Government to peg MGNREGA wages to inflation in bid to hike incomes

Stimulus measure to link pay to consumer price index with annual revision.

September 18, 2019 12:30 am | Updated December 04, 2021 10:38 pm IST - NEW DELHI

Work under MGNREGA is under way at Kuplan tank in Telangana’s Nizampet. File

Work under MGNREGA is under way at Kuplan tank in Telangana’s Nizampet. File

Staring at a slump in rural demand and a slowdown in the rural economy, the Centre plans to inject more money into the UPA’s flagship Mahatma Gandhi National Rural Employment Guarantee Act (MGNREGA) scheme by linking wages under the Act to an updated inflation index, which will be revised annually. It hopes this will increase wages, thus increasing purchasing power and reviving rural demand.

However, some economists question whether linking wage rates to a better inflation index will be sufficient, given that MGNREGA workers get paid much lower than market rates.

The national average wage of an MGNREGA worker is ₹178.44 per day, less than half of the ₹375 per day minimum wage recommended by a Labour Ministry panel earlier this year.

Update of indices

In the first week of September, the Ministry of Statistics and Programme Implementation and the Labour Bureau informed the Rural Development Ministry that they had begun work to update the consumer price indices for rural areas (CPI-R) and agricultural labourers (CPI-AL) respectively.

“This has been a long-pending demand, but the case may be stronger now...This is one of the demand-side interventions that the government is carrying out in light of the current scenario in the rural economy,” said a senior official of the Rural Development Ministry, referencing the current slowdown.

Changed patterns

“The consumption basket of CPI-AL [which determines MGNREGA wage revisions] has not been updated for more than three decades, and rural consumption patterns have changed drastically in that time,” said the official. Food items make up more than two-thirds of the CPI-AL consumption basket, but rural workers today spend a much smaller percentage of their money on subsidised food, and an increasingly larger amount on health, education and transport costs.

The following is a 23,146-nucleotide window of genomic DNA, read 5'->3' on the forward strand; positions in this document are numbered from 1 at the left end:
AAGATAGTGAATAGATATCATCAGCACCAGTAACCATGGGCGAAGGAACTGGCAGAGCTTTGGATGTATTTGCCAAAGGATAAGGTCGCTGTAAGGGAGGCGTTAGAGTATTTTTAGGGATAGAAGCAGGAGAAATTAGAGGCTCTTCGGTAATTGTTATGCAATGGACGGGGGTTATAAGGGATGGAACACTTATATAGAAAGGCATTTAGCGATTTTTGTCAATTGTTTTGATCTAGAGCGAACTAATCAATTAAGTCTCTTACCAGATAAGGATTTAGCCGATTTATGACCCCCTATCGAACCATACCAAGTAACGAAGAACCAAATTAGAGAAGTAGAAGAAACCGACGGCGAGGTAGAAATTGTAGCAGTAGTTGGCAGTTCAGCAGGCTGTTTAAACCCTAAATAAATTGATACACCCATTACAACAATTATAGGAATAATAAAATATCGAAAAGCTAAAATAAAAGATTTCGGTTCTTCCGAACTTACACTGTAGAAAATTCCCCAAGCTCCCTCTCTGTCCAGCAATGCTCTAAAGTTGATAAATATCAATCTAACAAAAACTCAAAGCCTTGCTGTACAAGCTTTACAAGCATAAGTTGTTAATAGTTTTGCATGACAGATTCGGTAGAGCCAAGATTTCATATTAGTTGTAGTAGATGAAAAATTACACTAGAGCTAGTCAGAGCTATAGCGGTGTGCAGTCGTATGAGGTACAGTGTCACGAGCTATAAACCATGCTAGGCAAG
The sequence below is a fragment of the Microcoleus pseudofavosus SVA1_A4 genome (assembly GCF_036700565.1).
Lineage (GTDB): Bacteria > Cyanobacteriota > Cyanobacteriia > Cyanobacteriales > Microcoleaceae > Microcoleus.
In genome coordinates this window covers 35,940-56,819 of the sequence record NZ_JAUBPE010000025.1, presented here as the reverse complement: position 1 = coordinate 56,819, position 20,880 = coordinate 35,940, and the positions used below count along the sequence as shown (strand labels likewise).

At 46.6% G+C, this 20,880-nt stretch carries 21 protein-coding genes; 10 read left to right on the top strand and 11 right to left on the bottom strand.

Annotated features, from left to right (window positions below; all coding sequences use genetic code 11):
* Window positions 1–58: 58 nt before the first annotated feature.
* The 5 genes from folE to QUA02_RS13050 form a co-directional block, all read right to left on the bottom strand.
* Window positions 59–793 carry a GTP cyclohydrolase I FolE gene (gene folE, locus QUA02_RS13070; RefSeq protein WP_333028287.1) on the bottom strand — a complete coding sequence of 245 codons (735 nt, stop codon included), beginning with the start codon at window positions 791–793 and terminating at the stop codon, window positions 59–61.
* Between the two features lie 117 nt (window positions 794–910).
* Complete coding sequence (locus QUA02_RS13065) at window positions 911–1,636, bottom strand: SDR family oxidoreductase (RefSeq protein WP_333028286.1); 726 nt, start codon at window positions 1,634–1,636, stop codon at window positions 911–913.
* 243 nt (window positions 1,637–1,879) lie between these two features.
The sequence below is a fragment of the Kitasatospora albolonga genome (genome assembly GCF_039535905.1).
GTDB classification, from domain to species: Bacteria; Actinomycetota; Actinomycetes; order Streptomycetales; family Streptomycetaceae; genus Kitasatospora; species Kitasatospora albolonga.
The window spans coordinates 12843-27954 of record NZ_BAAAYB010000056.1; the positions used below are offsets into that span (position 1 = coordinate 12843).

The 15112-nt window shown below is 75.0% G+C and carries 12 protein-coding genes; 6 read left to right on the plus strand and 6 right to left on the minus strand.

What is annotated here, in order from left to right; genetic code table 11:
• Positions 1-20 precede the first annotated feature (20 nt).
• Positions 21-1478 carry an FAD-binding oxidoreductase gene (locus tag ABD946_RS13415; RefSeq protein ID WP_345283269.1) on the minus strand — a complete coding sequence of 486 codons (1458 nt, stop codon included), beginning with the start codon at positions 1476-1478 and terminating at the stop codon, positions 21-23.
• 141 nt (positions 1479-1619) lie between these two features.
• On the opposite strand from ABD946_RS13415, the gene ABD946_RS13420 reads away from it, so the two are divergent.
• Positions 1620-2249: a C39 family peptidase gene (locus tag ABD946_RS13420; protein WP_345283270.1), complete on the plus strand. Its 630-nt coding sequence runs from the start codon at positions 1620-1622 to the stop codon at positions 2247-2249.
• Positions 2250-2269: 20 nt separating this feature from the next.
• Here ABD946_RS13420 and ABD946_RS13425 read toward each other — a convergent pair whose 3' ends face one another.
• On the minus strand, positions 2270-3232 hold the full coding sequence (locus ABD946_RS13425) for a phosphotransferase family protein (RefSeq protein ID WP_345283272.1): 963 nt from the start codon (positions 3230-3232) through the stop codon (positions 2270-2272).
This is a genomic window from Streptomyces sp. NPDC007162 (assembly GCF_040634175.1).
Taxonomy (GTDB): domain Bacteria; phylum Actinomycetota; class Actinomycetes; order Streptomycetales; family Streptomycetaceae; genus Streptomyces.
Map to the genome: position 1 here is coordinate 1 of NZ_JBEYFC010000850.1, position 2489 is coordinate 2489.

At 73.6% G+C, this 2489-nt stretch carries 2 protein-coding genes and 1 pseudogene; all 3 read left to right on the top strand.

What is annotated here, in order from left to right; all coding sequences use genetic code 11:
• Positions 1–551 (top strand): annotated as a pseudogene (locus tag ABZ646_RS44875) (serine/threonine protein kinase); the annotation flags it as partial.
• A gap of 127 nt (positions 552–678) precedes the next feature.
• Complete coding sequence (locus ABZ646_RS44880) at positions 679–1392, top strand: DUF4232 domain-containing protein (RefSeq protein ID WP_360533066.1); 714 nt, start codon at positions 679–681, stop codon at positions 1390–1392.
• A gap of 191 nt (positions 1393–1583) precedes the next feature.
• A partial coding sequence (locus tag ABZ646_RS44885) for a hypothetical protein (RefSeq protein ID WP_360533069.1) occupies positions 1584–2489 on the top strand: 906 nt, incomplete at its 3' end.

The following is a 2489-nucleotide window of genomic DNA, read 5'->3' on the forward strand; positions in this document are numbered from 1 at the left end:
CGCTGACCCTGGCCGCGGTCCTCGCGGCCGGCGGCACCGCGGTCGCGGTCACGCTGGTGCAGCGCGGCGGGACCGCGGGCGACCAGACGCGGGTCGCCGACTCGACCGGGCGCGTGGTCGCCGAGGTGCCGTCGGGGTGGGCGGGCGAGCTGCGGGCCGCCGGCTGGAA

“They have now agreed to update the indices annually. MGNREGA wages will be linked to whichever index is higher in a particular State,” said the official, estimating that the increased wages based on updated inflation indices may result in 10% higher government expenditure on the scheme.


Wage rate revisions are usually notified at the beginning of a financial year, but the Ministry is trying implement the hike during the current year itself, as part of a stimulus package to counter the ongoing slowdown.

“If transferring expenditure [via MGNREGA] is done, rural wages could increase and that could percolate down into more purchasing power in the hands of the consumer,” said Soumya Kanti Ghosh, chief economic advisor for the State Bank of India.

However, some economists questioned whether the move is sufficient to revive demand.

“Of course, any increase in wages is welcome. But the base rate itself is so low for MGNREGA, so it may not be enough to link it to inflation now,” said Dipa Sinha, an economist teaching at Ambedkar University.

According to the latest Periodic Labour Force Survey, market wages for men were higher than MGNREGA wages by 74% in 2017-18, while for women, it was a 21% gap. “They must first increase the wages and subsequently ensure better inflation indexation. Otherwise, the impact will be minimal,” said Dr. Sinha.


Even with existing wages, the scheme is running out of funds due to increased demand for work. MGNREGA received a budgetary allocation of ₹60,000 crore, of which more than 75% has already been released by the Centre even before the halfway point of the year. Last week, the RD Ministry asked the Finance Ministry for an additional supplementary grant of ₹15,000-₹20,000 crore.

Droughts and floods in several States have led to an increased demand for work in the early part of the year, and the economic slowdown could spur demand again once the rabi planting season is over.

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